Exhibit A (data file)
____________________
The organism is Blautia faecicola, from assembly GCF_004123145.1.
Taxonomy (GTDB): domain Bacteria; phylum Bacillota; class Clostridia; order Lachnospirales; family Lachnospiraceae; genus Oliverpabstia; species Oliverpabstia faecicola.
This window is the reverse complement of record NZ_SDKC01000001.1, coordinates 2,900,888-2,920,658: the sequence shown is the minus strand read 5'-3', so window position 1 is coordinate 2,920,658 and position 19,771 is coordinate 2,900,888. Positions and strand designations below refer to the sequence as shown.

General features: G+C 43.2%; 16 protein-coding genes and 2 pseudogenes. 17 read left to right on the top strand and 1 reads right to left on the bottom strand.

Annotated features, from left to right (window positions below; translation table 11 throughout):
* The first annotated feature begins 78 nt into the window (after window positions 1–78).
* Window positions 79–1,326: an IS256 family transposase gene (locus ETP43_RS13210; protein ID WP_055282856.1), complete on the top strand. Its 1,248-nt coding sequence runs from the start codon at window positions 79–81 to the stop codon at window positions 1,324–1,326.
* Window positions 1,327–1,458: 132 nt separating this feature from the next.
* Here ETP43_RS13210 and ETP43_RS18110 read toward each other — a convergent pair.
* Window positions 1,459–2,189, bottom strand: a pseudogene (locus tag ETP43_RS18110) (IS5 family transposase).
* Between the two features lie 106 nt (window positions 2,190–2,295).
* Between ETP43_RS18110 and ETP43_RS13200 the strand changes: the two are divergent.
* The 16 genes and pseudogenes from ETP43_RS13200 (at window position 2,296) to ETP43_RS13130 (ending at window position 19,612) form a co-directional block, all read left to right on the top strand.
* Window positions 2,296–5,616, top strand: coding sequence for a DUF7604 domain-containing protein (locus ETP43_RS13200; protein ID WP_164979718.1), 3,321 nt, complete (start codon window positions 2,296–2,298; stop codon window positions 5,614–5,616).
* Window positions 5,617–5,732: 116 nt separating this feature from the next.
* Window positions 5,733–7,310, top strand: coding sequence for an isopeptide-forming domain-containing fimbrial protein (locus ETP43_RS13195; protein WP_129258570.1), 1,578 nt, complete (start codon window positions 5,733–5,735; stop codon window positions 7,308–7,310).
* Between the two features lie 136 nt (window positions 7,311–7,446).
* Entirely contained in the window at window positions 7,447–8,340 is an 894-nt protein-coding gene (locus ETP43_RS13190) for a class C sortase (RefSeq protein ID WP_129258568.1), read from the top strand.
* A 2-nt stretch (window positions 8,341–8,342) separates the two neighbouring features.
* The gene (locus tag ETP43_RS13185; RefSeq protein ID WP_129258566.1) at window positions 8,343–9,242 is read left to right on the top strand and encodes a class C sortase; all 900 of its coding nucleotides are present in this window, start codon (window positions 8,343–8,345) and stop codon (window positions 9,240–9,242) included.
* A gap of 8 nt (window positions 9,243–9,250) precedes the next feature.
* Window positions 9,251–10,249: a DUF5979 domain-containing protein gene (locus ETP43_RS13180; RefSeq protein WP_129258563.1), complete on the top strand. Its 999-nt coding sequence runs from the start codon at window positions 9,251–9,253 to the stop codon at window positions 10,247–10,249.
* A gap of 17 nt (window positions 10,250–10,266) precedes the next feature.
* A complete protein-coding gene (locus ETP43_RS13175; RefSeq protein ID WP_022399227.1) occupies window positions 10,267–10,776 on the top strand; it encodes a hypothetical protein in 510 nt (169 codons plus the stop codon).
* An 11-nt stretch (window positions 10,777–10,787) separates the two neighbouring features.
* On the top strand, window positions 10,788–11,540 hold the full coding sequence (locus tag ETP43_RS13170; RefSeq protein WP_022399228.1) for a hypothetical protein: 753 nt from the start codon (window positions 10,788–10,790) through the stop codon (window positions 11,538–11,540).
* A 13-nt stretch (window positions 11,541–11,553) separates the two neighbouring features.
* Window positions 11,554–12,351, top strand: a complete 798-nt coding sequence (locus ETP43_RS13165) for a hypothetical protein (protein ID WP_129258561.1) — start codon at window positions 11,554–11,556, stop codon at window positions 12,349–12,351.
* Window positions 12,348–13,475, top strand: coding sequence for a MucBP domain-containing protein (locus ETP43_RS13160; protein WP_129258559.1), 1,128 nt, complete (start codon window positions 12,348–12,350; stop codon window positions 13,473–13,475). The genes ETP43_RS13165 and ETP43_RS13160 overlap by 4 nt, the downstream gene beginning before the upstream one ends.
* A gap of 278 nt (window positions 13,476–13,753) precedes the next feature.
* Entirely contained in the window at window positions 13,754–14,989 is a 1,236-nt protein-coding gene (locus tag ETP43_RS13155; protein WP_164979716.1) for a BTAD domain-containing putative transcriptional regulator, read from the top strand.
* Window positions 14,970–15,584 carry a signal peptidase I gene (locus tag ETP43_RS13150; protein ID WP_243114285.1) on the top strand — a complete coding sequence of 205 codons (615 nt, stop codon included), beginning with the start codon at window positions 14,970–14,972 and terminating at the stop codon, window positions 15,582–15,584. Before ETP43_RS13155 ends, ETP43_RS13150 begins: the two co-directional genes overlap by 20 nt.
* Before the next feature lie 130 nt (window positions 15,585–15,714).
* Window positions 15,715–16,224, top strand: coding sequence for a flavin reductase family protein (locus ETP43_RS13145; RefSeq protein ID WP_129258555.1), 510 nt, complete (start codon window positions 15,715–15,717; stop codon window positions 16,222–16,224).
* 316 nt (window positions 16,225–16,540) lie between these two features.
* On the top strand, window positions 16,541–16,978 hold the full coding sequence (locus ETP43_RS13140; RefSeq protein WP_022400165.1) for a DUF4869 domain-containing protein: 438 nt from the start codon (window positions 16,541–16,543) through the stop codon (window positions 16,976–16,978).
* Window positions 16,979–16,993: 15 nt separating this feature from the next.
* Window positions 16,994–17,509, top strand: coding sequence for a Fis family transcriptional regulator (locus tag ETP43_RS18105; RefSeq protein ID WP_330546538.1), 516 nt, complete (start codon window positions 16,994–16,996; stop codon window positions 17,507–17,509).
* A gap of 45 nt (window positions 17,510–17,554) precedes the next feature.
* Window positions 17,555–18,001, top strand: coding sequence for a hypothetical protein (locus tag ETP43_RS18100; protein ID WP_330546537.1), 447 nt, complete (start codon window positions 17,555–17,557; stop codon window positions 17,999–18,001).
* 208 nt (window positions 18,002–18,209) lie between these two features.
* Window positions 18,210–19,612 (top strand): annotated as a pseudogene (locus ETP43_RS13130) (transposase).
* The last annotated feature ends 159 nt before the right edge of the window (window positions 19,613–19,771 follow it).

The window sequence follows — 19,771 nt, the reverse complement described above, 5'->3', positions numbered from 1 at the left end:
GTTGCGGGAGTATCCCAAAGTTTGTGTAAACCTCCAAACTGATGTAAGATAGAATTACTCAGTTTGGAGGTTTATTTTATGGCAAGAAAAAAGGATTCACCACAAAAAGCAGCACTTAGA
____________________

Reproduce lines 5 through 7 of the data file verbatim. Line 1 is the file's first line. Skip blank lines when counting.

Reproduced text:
Annotated features, from left to right (window positions below; translation table 11 throughout):
* The first annotated feature begins 78 nt into the window (after window positions 1–78).
* Window positions 79–1,326: an IS256 family transposase gene (locus ETP43_RS13210; protein ID WP_055282856.1), complete on the top strand. Its 1,248-nt coding sequence runs from the start codon at window positions 79–81 to the stop codon at window positions 1,324–1,326.